Inspired by Mobile Suit Gundam, one of the most popular anime series in Japan, engineer Masaaki Nagumo began building his very own larger-than-life robots.
The giant humanoid is inspired by the sci-fi franchise based on Robert Heinlein's 1959 novel Starship Troopers. The robot is a prototype weapon that falls into the hands of a young mechanic-turned-pilot and each part of the giant robot is fully operational that can be controlled by the user from within.
Nagumo's latest creation is the LW Mononofu, standing at 28 feet tall and weighing close to 5 tons, it is the world’s largest fully operational robot. The LW-Mononofu is powered by both a 200-volt AC electricity source and a 24-volt DC battery. The video by Great Big Story shows how the giant can be controlled by a user, and can even shoot tennis balls.
The project took Nagumo six years to complete, however, he claims that it is "one small step closer to [achieving his] childhood dream". The massive LW Mononofu would surely command a towering price – if one would like to rent the large robot – however, there is just one hitch: It can't leave the factory without being dismantled, because it was built taller than the workshop doors.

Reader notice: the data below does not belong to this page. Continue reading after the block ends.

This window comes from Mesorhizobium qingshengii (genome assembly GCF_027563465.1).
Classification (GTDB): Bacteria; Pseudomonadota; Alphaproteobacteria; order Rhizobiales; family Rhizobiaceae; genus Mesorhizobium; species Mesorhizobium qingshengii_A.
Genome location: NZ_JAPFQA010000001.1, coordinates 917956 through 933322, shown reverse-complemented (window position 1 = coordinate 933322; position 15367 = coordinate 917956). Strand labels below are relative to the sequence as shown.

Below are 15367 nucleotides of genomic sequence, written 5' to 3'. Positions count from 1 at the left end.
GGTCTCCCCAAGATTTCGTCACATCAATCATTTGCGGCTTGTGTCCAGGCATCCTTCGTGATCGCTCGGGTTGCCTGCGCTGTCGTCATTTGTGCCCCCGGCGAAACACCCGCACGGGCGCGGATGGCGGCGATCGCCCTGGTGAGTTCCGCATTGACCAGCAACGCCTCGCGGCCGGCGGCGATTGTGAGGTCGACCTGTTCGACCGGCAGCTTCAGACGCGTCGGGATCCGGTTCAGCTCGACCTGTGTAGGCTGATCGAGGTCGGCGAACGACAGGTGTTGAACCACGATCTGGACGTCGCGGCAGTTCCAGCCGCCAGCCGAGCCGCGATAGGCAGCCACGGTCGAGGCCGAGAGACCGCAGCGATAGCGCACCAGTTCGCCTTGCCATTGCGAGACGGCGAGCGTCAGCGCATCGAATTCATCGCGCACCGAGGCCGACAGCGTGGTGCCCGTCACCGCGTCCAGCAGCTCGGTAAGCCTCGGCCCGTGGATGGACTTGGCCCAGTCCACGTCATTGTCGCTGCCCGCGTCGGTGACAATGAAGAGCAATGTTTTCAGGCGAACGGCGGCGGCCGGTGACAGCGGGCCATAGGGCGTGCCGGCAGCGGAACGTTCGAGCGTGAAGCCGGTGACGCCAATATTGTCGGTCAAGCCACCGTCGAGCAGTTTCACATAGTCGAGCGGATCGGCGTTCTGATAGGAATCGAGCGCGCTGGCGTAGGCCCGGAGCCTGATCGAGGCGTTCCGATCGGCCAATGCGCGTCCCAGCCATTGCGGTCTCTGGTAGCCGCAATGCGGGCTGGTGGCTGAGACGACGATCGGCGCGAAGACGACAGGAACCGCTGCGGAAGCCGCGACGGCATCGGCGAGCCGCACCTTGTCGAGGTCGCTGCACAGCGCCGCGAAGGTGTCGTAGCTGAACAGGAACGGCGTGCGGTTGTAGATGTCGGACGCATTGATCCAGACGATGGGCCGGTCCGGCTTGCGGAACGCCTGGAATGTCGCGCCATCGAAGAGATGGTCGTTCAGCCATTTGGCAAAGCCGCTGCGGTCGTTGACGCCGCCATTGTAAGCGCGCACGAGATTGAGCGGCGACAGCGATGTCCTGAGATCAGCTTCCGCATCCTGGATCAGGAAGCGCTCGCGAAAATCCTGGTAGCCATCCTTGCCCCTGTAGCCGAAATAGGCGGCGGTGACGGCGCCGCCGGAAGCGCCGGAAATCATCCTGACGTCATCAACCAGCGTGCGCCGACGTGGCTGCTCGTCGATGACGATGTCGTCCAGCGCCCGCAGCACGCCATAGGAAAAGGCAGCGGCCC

Nagumo's colossal cyborg-robot can manoeuvre individual fingers, turn its upper body and even walk backwards and forwards – at a pace of about 0.6 miles per hour.
But no one could be fooled by its leisurely clip: Towering over any human, the bot carries a bazooka-like air gun on its right arm, shooting sponge balls at a dangerous 87 mph.
“As an anime-inspired robot that one can ride, I think this is the biggest in the world,” Nagumo boasted.
The cockpit is outfitted with monitors showing footage shot by cameras installed at five points on the body, and the pilot can manipulate the robot with levers, pedals and buttons. While Nagumo believes his greatest work is still yet to come, he’s hopeful that creations like these will inspire future generations of tinkerers.
Have a look at the video below to see the world's largest robot in action.